Paul relied on certain caselaw, including Houston Pipe Line Company v. Dwyer, 374 S.W.2d 662 (Tex. 1964), to argue the Easement Agreement allows for multiple pipelines across only one easement path, which was set when Line W was constructed. In Dwyer, landowners granted a pipeline company a blanket easement to lay one pipeline across their land. The pipeline company laid a line with an eighteen-inch diameter in 1926, and in 1959 it removed the pipeline and installed a line with a thirty-inch diameter. The Supreme Court of Texas ruled that installing the thirty-inch pipeline was impermissible because once the eighteen-inch line was installed the grant became definite and fixed, and the pipeline size could not be increased nor its location changed. Paul contended that this ruling supports a holding that Line W set a fixed easement path of reasonable width to allow the placement of multiple lines and that the lines could not be placed elsewhere on the property. The court disagreed, concluding that Dwyer is distinguishable because it involves a single pipeline blanket easement. The court cited other opinions which similarly distinguished the Dwyer ruling, noting that: “A grant may authorize a use greater than the one actually used, and such prior use does not nullify the greater rights conveyed in the grant.”
Paul also relied on the ruling in Boland v. Nat. Gas Pipeline Co. of Am., 816 S.W.2d 843 (Tex. App. Fort Worth 1991, no writ.). Specifically, he pointed to the finding in Boland for the proposition that express language concerning multiple paths is necessary in the grant, and because the Easement Agreement does not contain the requisite express language the grant is limited to a single easement path. The court concluded that Boland does not mention the necessity of such express language and reasoned that such language would convey multiple paths but was not necessary. The court also disagreed that Paul’s additional cited caselaw supported his position due to his misinterpretations of the facts and holdings.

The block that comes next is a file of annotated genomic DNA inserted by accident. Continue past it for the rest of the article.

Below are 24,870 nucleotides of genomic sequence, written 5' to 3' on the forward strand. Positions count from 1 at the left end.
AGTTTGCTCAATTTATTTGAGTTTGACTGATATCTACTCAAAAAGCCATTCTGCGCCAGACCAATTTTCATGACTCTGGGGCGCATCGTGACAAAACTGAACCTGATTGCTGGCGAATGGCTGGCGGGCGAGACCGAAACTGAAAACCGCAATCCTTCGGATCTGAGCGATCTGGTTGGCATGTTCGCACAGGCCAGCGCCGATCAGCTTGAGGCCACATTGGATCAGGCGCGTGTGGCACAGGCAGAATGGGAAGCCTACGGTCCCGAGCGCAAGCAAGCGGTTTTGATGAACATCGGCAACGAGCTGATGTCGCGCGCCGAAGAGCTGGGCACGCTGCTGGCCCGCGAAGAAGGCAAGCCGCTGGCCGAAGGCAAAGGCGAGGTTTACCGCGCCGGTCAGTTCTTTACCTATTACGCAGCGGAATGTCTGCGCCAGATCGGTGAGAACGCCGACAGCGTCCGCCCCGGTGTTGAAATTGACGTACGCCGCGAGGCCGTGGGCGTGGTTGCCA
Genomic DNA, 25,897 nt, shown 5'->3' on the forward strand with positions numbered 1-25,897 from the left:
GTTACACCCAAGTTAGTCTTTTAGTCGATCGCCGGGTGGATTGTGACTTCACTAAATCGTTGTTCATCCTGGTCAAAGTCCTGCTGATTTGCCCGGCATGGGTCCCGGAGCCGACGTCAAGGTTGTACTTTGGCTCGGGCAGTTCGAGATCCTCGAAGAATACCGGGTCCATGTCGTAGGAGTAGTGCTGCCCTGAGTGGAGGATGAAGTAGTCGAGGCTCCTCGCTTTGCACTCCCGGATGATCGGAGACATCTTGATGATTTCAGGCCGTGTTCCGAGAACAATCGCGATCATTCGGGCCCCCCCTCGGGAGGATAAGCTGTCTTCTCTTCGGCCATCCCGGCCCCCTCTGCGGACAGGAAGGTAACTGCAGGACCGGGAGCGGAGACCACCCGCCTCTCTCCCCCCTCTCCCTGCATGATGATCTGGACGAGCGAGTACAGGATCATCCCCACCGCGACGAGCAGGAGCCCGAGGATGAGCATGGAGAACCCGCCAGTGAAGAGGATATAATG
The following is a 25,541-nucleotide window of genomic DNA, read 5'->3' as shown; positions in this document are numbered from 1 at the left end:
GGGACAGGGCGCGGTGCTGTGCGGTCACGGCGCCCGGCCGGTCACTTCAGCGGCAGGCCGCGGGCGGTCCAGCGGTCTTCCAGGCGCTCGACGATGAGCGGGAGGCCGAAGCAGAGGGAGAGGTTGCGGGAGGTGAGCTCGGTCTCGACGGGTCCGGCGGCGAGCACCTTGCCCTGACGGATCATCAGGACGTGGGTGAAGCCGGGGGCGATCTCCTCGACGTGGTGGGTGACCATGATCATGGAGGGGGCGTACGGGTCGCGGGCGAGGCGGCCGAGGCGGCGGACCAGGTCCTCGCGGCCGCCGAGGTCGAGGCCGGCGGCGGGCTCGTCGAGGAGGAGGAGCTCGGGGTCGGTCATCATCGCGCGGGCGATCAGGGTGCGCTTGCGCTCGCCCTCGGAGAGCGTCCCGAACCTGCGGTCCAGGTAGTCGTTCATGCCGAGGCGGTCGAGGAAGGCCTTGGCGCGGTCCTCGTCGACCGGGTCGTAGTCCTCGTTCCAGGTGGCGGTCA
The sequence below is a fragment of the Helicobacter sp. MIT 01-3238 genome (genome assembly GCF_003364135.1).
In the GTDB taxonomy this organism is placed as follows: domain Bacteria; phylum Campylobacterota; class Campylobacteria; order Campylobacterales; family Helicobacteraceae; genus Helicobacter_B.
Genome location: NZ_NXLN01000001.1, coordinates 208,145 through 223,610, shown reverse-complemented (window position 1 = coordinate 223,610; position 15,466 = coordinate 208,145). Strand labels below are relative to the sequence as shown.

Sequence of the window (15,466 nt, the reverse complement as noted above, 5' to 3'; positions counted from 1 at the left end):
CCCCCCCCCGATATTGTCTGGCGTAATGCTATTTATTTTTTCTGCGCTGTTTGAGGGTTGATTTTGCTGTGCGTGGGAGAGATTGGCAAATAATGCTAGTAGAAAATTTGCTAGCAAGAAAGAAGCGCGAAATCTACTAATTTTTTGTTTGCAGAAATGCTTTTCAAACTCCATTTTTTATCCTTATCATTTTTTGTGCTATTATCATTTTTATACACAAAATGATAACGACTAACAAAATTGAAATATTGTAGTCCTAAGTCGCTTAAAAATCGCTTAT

Paul additionally argued that the language in the Easement Agreement supported his position. Paul contended that the terms “the,” “right-of-way,” “easement,” “over,” and “through” in the conveyance of “the right of way and easement to construct, maintain and operate pipe lines and appurtenances thereto . . . over and through the following described lands . . .” indicate the conveyance of a singular easement path. The court held that Paul’s interpretation relies on select portions of narrow term definitions in the dictionary, and the generally accepted definitions do not support his position. It also held that his interpretation does not give effect to all of the provisions in the Easement Agreement. While Paul interpreted the word “the” in “the right of way and easement” as referring to a singular physical easement, the court noted that “the” simply refers to the right being granted if the entire Easement Agreement is considered.
The significance of the case is the holding that a multiple pipeline blanket easement may permit more than one easement path sans express language of such permission. The Texas Supreme Court in Dwyer held that under a blanket easement the location and size may become fixed once the pipeline is installed. However, in Dwyer, the easement agreement authorized the construction of one pipeline. An agreement authorizing a single pipeline is different from an agreement authorizing multiple pipelines because unless the agreement expressly fixes the location, an easement agreement granting the right to construct multiple pipelines will grant the equivalent of “multiple floating easements.”